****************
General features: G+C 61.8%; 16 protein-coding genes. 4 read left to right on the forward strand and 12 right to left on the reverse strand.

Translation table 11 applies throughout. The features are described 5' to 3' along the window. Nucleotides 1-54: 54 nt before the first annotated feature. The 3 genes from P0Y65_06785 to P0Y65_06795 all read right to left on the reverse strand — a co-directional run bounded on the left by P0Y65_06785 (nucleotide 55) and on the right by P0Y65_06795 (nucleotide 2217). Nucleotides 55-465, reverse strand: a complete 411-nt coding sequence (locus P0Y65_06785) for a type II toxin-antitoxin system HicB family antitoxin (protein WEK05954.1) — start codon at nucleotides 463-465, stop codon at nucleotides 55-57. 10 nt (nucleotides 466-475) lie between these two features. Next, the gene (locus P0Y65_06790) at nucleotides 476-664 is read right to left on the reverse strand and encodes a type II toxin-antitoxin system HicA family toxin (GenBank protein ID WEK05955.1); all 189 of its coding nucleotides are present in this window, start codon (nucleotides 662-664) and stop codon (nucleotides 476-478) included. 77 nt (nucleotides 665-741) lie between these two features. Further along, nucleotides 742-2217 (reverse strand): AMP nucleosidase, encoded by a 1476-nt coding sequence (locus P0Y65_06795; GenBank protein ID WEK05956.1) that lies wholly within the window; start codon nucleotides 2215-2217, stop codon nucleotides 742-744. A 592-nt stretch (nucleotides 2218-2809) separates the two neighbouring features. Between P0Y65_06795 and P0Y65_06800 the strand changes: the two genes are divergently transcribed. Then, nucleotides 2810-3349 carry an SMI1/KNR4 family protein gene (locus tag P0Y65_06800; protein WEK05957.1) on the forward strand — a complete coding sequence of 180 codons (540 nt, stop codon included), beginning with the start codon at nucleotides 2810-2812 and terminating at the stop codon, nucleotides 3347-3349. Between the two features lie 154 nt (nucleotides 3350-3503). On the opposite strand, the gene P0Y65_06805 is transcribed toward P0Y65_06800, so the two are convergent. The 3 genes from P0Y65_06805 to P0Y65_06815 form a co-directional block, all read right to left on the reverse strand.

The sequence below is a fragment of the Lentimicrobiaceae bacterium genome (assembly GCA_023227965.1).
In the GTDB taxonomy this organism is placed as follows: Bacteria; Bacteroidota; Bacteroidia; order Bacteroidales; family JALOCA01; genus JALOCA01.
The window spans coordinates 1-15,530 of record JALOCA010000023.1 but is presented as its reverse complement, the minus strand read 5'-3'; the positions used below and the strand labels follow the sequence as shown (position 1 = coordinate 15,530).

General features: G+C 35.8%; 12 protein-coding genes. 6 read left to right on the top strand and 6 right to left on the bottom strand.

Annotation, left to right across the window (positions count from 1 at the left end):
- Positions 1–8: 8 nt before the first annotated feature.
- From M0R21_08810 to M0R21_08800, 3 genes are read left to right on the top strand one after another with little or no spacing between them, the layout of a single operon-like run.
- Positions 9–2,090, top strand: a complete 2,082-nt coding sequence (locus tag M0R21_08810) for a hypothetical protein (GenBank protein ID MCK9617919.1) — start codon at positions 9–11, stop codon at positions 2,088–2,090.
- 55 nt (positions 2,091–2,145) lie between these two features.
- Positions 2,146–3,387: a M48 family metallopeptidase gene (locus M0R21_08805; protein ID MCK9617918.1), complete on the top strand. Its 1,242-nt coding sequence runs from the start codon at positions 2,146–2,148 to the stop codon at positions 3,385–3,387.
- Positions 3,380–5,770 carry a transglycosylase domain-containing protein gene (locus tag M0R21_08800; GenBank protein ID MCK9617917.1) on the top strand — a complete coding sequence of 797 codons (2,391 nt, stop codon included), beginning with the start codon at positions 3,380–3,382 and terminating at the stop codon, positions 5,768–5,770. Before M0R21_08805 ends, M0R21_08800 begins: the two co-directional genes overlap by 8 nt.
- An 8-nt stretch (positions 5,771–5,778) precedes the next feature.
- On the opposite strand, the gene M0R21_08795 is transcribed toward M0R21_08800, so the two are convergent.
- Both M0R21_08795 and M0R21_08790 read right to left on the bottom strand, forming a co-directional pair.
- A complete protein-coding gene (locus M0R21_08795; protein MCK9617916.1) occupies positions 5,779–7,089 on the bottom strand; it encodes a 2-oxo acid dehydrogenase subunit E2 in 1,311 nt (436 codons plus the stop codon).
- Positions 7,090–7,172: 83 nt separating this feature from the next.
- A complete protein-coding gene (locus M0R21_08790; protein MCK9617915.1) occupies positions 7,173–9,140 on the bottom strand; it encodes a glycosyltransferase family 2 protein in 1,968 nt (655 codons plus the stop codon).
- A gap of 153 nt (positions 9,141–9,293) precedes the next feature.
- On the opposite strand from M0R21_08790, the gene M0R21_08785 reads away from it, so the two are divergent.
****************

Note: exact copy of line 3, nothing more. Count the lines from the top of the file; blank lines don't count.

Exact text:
The sequence below is a fragment of the Lentimicrobiaceae bacterium genome (assembly GCA_023227965.1).